We are rapidly approaching the launch of the next chapter in the Assassin’s Creed series; furling our sails to make landfall in Revolutionary France. But Ubisoft isn’t quite done with their time on the high seas, dropping in Assassin’s Creed Rogue this year for good measure. While the rest of the team has moved in a new direction, there is also a wealth of untapped history and lore to tell for Assassin’s Creed IV: Black Flag’s most notorious and charismatic villain/hero; Edward Teach, Edward Thatch, or as you more likely know him – Blackbeard.
To further tie together the story of Assassin’s Creed IV: Black Flag and Teach, the team at Insight Editions has created Blackbeard: The Lost Journal. A mesh of history and fabrication, the hardcover book captures the abrasive and somehow charismatic attitude of the infamous pirate courtesy of author Christie Golden and artists Vance Kovacs and Ben Andrews. Like the man himself, the book is full of history, tall tale, and full-to-bursting with charm.
At 150 pages, the book feels authentic. I’m not sure what paper they used, but it has a particular smell and texture to it that makes it feel like something you just dug out of a buried treasure chest. Similarly, throughout the book are several pieces you’d expect to see tucked away in any respectable Captain’s log. Fake playing cards the Captain confiscated from a crew member, several period-styled maps, a pair of torn out pages where Thatch removed sheafs that “were not yet ready to share with the Ages”, a wanted poster, and even a Letter of Marque from Queen Anne of England.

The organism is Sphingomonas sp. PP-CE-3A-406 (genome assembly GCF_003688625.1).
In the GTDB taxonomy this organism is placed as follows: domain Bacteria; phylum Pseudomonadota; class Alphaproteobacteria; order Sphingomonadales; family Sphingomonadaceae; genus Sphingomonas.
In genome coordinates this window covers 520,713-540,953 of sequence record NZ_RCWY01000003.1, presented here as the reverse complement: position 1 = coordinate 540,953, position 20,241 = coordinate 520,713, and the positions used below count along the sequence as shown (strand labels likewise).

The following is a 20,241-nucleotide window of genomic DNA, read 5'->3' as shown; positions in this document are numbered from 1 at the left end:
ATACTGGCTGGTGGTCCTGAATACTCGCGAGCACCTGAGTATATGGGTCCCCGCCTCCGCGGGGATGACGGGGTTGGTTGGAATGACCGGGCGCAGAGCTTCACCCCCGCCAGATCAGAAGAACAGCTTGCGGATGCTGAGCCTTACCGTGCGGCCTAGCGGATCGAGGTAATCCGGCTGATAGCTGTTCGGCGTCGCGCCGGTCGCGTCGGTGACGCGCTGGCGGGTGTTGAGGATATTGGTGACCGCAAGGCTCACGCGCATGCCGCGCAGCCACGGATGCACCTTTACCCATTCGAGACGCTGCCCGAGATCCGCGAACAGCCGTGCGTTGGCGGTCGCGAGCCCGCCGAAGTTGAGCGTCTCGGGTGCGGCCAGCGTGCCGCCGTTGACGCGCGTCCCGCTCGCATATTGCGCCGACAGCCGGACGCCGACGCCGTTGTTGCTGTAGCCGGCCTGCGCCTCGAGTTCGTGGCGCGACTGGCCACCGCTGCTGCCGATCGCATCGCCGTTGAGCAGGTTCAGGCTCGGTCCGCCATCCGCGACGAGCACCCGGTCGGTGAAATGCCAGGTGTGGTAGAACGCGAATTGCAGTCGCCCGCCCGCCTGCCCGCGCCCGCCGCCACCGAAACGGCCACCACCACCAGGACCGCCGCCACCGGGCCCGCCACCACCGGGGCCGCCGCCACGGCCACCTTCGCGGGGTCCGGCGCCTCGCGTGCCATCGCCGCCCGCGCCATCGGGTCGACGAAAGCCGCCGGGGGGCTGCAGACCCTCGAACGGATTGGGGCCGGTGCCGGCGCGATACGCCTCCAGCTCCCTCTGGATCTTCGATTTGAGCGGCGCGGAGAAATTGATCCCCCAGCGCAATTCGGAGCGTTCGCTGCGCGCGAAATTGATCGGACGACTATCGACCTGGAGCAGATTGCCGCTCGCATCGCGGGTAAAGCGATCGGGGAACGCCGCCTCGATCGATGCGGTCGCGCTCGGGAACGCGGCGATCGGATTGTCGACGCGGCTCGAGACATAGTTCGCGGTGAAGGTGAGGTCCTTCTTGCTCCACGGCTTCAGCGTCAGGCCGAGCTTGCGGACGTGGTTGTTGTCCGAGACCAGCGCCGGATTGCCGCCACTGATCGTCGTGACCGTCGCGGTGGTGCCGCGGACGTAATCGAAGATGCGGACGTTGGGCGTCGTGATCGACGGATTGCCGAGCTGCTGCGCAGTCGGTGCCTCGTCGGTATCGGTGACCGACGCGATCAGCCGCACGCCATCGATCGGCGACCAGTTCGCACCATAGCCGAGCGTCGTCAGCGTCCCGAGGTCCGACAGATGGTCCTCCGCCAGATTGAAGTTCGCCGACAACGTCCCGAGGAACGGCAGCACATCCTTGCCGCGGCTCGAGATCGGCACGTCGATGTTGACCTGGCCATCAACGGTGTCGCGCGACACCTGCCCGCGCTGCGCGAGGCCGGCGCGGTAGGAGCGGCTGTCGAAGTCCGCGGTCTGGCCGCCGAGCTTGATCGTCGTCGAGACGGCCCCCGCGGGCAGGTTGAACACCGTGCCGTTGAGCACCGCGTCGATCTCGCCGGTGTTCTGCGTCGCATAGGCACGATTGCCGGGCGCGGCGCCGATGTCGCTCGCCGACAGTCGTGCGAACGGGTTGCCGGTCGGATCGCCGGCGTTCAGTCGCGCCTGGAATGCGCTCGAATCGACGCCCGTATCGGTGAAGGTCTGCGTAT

I really enjoyed the authenticity that Golden put into her work. Within are early flag concepts, as well as the real brand of Blackbeard, a complete breakdown of the various pieces of rigging, sail, and mast, and an amalgam of real entries and fictional. Set up in typical journal fashion, each are dated and contain the thoughts of Blackbeard or his crew, creating a narrative point in time. It’s not quite a novel, but it does tell a story. Some entries come directly from the story of Assassin’s Creed IV: Black Flag, and others are built in the style you’d expect from Thatch. They stream together perfectly, providing a seamless package that flows together like water.
The highlight, as is often the case, is the artwork. Every square inch of this book is either covered with in-world text, or incredible scratch-style artwork. Some of these came from the art team at Ubisoft, but the vast majority of these seem to be originals. The scratch-style’s heavy line weight creates a beautiful juxtaposition with the super-realistic water colors and art reference. On page 98 of the book is a two-page art piece that practically sells the entire concept of Black Flag.